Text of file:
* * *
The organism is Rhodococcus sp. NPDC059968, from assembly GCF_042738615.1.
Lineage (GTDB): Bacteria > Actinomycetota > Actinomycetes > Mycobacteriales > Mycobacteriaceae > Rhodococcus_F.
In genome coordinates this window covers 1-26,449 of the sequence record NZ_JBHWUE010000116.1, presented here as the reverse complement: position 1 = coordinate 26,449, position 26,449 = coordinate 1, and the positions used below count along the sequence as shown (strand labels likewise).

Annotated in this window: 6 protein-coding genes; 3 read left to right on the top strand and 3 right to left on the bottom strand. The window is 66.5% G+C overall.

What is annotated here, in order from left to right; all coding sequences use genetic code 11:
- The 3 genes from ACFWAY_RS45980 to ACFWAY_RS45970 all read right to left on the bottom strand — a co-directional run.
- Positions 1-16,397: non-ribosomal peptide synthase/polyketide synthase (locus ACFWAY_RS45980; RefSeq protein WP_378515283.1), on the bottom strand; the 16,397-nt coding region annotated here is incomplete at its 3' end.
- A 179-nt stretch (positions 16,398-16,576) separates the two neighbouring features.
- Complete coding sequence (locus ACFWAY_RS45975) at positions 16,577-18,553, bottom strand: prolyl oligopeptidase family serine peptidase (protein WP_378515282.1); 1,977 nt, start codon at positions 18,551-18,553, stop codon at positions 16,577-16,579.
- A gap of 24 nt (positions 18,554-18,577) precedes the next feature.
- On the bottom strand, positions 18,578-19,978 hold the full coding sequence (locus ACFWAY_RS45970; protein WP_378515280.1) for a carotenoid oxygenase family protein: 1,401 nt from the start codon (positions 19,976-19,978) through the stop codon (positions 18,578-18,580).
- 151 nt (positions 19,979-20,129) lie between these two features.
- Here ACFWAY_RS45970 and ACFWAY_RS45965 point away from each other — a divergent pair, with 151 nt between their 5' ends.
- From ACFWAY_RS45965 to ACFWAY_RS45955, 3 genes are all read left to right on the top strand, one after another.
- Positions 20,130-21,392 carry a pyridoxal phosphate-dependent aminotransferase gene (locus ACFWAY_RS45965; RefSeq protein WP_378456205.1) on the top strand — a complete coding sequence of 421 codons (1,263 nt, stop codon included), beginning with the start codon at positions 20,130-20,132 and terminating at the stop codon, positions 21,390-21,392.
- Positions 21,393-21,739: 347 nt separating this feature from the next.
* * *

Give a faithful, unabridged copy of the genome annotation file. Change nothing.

The organism is Rhodococcus sp. NPDC059968, from assembly GCF_042738615.1.
Lineage (GTDB): Bacteria > Actinomycetota > Actinomycetes > Mycobacteriales > Mycobacteriaceae > Rhodococcus_F.
In genome coordinates this window covers 1-26,449 of the sequence record NZ_JBHWUE010000116.1, presented here as the reverse complement: position 1 = coordinate 26,449, position 26,449 = coordinate 1, and the positions used below count along the sequence as shown (strand labels likewise).

Annotated in this window: 6 protein-coding genes; 3 read left to right on the top strand and 3 right to left on the bottom strand. The window is 66.5% G+C overall.

What is annotated here, in order from left to right; all coding sequences use genetic code 11:
- The 3 genes from ACFWAY_RS45980 to ACFWAY_RS45970 all read right to left on the bottom strand — a co-directional run.
- Positions 1-16,397: non-ribosomal peptide synthase/polyketide synthase (locus ACFWAY_RS45980; RefSeq protein WP_378515283.1), on the bottom strand; the 16,397-nt coding region annotated here is incomplete at its 3' end.
- A 179-nt stretch (positions 16,398-16,576) separates the two neighbouring features.
- Complete coding sequence (locus ACFWAY_RS45975) at positions 16,577-18,553, bottom strand: prolyl oligopeptidase family serine peptidase (protein WP_378515282.1); 1,977 nt, start codon at positions 18,551-18,553, stop codon at positions 16,577-16,579.
- A gap of 24 nt (positions 18,554-18,577) precedes the next feature.
- On the bottom strand, positions 18,578-19,978 hold the full coding sequence (locus ACFWAY_RS45970; protein WP_378515280.1) for a carotenoid oxygenase family protein: 1,401 nt from the start codon (positions 19,976-19,978) through the stop codon (positions 18,578-18,580).
- 151 nt (positions 19,979-20,129) lie between these two features.
- Here ACFWAY_RS45970 and ACFWAY_RS45965 point away from each other — a divergent pair, with 151 nt between their 5' ends.
- From ACFWAY_RS45965 to ACFWAY_RS45955, 3 genes are all read left to right on the top strand, one after another.
- Positions 20,130-21,392 carry a pyridoxal phosphate-dependent aminotransferase gene (locus ACFWAY_RS45965; RefSeq protein WP_378456205.1) on the top strand — a complete coding sequence of 421 codons (1,263 nt, stop codon included), beginning with the start codon at positions 20,130-20,132 and terminating at the stop codon, positions 21,390-21,392.
- Positions 21,393-21,739: 347 nt separating this feature from the next.